C Challenge #1 in NASM (slightly modified)

+1 c student · June 12, 2015
Done on Win32.  I didn't add a check in for the dollar sign because too lazy...
; Author                                             : c student
; Created date                                       : 12/06/2015 (DD/MM/YYYY)
; Last update                                        : 12/06/2015 (DD/MM/YYYY)
; Version                                            : 1.0
; Description                                        : C Challenge #1 in Win32 NASM

section .data                                        ; initialised data section

message  db   "Please enter in a string greater than %d and no longer than %d characters: ", 0xD, 0xA, 0
strscn   db   "%30s", 0
output   db   '"%s" is accepted.', 0xD, 0xA, 0
errmsg   db   "There was an error with your input. Please try again.", 0xD, 0xA, 0
upper    dd   0
digit    dd   0

minlen   equ  0x8
maxlen   equ  0x1E

section .bss                                         ; uninitialised data section

buf resb 31 ; input buffer

SECTION .text ; code section

global _main
extern _printf
extern _scanf
extern _strlen
extern _isdigit
extern _isupper

   mov ebp, esp                                      ; set up stack
   push DWORD maxlen                                 ; max length characters
   push DWORD minlen                                 ; min length characters
   push DWORD message                                ; set up string for printf
   call _printf                                      ; print string
   add esp, 0xC                                      ; reset stack pointer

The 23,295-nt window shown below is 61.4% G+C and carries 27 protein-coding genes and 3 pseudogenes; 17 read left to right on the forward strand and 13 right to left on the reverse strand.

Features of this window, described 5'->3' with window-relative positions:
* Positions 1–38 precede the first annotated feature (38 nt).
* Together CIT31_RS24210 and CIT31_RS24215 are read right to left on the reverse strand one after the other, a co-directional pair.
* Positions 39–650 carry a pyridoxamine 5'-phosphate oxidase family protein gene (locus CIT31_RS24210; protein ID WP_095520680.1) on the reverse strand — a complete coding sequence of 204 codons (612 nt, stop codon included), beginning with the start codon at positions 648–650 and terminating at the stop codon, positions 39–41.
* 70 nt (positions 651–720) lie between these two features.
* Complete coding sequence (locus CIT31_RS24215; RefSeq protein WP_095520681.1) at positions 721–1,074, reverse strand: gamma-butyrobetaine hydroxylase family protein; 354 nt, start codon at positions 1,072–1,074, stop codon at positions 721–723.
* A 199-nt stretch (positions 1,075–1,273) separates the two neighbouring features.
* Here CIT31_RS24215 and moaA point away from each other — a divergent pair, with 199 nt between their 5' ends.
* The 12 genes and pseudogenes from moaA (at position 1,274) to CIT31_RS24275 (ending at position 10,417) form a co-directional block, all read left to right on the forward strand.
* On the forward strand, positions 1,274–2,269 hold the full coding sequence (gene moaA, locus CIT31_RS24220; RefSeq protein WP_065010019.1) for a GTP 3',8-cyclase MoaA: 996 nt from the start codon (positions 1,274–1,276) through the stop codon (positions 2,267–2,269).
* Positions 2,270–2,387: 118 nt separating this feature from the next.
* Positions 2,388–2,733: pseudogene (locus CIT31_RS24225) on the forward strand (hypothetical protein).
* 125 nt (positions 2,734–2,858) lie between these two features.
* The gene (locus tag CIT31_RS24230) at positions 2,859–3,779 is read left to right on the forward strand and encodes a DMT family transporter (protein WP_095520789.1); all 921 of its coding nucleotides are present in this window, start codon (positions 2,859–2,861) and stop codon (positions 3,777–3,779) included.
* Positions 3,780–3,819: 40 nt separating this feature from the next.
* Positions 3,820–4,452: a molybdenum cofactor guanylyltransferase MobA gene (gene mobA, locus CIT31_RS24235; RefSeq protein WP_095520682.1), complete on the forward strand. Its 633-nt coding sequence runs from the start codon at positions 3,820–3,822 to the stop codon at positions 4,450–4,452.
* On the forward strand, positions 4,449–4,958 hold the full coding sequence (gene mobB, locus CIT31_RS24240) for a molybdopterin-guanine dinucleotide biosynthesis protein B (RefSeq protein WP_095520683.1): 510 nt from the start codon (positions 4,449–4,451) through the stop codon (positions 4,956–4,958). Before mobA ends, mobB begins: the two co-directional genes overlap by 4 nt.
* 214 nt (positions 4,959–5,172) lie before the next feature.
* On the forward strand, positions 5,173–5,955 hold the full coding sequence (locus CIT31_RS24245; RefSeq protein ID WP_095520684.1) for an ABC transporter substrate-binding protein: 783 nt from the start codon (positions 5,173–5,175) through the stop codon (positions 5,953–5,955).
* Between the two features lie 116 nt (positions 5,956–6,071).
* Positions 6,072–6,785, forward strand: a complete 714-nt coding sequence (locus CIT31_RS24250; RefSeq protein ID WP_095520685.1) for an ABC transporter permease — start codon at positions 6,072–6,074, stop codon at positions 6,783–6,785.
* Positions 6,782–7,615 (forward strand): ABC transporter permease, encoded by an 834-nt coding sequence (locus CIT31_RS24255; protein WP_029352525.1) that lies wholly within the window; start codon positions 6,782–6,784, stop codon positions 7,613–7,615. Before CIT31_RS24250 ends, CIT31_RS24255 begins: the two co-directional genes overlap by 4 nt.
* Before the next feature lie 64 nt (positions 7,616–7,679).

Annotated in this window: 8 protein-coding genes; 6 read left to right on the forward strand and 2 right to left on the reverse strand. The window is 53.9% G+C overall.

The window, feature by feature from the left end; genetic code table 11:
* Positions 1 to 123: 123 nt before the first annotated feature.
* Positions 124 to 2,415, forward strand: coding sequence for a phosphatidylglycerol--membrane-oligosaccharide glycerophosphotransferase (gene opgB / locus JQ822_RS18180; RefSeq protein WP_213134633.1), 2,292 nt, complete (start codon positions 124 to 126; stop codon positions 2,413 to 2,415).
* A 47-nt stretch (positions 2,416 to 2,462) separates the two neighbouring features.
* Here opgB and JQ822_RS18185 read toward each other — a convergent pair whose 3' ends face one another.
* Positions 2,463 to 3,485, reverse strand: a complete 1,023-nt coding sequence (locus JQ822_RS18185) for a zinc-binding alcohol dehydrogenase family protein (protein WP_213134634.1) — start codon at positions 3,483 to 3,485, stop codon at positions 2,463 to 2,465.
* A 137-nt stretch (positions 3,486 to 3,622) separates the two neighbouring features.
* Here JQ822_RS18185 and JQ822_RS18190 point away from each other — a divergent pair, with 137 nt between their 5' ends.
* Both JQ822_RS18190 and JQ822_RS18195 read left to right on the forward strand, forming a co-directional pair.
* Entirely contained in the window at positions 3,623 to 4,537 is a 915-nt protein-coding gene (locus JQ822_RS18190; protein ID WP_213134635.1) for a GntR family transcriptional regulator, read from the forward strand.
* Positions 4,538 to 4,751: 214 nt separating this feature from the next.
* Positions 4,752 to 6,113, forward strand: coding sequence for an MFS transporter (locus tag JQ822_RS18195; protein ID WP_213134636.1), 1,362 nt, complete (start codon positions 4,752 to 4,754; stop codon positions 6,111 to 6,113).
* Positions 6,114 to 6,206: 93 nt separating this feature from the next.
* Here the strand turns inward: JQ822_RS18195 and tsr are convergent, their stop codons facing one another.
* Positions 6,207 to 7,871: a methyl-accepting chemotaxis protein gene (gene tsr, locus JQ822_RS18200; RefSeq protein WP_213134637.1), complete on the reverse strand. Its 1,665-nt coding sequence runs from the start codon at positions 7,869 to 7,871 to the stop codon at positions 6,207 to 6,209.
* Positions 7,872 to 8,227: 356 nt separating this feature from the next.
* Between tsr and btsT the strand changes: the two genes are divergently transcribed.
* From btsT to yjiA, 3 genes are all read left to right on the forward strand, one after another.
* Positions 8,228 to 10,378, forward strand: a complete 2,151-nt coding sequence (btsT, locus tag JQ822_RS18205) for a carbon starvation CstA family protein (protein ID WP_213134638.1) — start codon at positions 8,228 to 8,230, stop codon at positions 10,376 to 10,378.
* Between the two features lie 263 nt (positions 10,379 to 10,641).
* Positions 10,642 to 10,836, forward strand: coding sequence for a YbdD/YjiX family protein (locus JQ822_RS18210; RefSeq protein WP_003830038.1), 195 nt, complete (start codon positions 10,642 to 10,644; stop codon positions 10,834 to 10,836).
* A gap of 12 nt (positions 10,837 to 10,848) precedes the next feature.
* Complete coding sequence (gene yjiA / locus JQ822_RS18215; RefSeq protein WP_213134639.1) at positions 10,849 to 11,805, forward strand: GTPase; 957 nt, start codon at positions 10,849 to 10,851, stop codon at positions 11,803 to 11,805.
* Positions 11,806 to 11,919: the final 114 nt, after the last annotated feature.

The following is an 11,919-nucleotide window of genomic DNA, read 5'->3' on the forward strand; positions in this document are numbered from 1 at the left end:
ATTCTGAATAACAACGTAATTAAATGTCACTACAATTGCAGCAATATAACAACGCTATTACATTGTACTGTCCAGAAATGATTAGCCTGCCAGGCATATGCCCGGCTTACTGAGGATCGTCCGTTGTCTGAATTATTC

; scan input
   xor eax, eax
   push DWORD buf                                    ; set up scanf return value
   push DWORD strscn                                 ; string format
   call _scanf                                       ; input string
   cmp eax, 0x0                                      ; check return value
   jle err                                           ; handle error
   add esp, 0x4                                      ; reset stack pointer
   pop esi

; get string length
   xor eax, eax                                      ; setup up for string length
   push DWORD esi                                    ; set up buffer for strlen
   call _strlen                                      ; get string length
   mov edx, eax                                      ; relocate return
   pop esi                                           ; reset stack pointer

; test input
   xor edi, edi
   xor ecx, ecx
   cmp edi, edx                                      ; check if equal string length
   je check                                          ; exit loop if equal
   xor ebx, ebx                                      ; reset ebx
   mov BYTE bl, [esi+edi]                            ; get buffer element
   push DWORD ebx                                    ; load element
   jmp isdigit                                       ; check character
cont:                                                ; continue loop
   add esp, 0x4                                      ; reset stack pointer
   inc edi                                           ; increment loop
   jmp begin                                         ; loop

   cmp edi, minlen                                   ; check minimum length
   jl err                                            ; jump to error if < minimum length
   cmp DWORD [digit], 0x0                            ; check digits
   jle err                                           ; jump to error if < = 0
  cmp DWORD [upper], 0x0                            ; check uppercase
  jle err                                           ; jump to error if < = 0

  push DWORD buf                                    ; load buffer
  push DWORD output                                 ; load message
  call _printf                                      ; print message